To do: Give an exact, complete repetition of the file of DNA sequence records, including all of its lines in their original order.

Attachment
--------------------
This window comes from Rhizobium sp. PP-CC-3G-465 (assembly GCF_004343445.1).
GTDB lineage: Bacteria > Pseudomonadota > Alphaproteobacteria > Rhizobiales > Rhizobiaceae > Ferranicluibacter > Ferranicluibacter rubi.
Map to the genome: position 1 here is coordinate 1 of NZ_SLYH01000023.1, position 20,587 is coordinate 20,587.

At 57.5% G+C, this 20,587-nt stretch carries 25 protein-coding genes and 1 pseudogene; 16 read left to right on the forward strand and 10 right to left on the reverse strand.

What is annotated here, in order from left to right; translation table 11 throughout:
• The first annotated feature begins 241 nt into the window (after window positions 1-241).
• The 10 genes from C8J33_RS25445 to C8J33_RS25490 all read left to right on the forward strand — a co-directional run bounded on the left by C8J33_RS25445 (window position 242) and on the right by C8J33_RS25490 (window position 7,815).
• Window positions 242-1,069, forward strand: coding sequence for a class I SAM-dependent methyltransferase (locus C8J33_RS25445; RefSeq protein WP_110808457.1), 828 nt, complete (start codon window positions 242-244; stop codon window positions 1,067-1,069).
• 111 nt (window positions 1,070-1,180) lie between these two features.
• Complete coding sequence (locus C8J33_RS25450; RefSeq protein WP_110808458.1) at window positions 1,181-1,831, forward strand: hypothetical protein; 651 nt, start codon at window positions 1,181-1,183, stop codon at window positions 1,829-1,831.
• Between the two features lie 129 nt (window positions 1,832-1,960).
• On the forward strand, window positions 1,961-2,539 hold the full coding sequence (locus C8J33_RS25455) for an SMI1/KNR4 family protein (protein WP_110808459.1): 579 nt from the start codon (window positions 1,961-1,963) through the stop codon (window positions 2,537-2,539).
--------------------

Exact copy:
This window comes from Rhizobium sp. PP-CC-3G-465 (assembly GCF_004343445.1).
GTDB lineage: Bacteria > Pseudomonadota > Alphaproteobacteria > Rhizobiales > Rhizobiaceae > Ferranicluibacter > Ferranicluibacter rubi.
Map to the genome: position 1 here is coordinate 1 of NZ_SLYH01000023.1, position 20,587 is coordinate 20,587.

At 57.5% G+C, this 20,587-nt stretch carries 25 protein-coding genes and 1 pseudogene; 16 read left to right on the forward strand and 10 right to left on the reverse strand.

What is annotated here, in order from left to right; translation table 11 throughout:
• The first annotated feature begins 241 nt into the window (after window positions 1-241).
• The 10 genes from C8J33_RS25445 to C8J33_RS25490 all read left to right on the forward strand — a co-directional run bounded on the left by C8J33_RS25445 (window position 242) and on the right by C8J33_RS25490 (window position 7,815).
• Window positions 242-1,069, forward strand: coding sequence for a class I SAM-dependent methyltransferase (locus C8J33_RS25445; RefSeq protein WP_110808457.1), 828 nt, complete (start codon window positions 242-244; stop codon window positions 1,067-1,069).
• 111 nt (window positions 1,070-1,180) lie between these two features.
• Complete coding sequence (locus C8J33_RS25450; RefSeq protein WP_110808458.1) at window positions 1,181-1,831, forward strand: hypothetical protein; 651 nt, start codon at window positions 1,181-1,183, stop codon at window positions 1,829-1,831.
• Between the two features lie 129 nt (window positions 1,832-1,960).
• On the forward strand, window positions 1,961-2,539 hold the full coding sequence (locus C8J33_RS25455) for an SMI1/KNR4 family protein (protein WP_110808459.1): 579 nt from the start codon (window positions 1,961-1,963) through the stop codon (window positions 2,537-2,539).